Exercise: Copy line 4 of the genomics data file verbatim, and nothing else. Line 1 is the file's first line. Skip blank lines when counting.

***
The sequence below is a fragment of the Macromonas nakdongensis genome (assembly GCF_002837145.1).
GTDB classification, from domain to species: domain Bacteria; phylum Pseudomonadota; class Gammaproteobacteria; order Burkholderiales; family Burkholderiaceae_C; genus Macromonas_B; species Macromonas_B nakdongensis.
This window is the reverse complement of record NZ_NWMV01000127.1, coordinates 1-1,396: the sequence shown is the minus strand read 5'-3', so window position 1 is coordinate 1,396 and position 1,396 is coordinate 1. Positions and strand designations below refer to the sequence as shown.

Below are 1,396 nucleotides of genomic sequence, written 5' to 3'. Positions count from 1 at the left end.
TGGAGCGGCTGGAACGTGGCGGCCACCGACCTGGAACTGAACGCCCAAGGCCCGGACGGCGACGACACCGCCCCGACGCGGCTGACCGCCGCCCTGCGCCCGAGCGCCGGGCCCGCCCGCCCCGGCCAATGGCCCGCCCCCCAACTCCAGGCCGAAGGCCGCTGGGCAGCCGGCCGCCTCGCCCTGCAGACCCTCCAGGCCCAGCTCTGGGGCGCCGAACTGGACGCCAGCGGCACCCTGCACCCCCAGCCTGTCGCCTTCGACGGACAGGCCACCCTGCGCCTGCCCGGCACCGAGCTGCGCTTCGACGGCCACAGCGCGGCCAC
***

Below are 1,396 nucleotides of genomic sequence, written 5' to 3'. Positions count from 1 at the left end.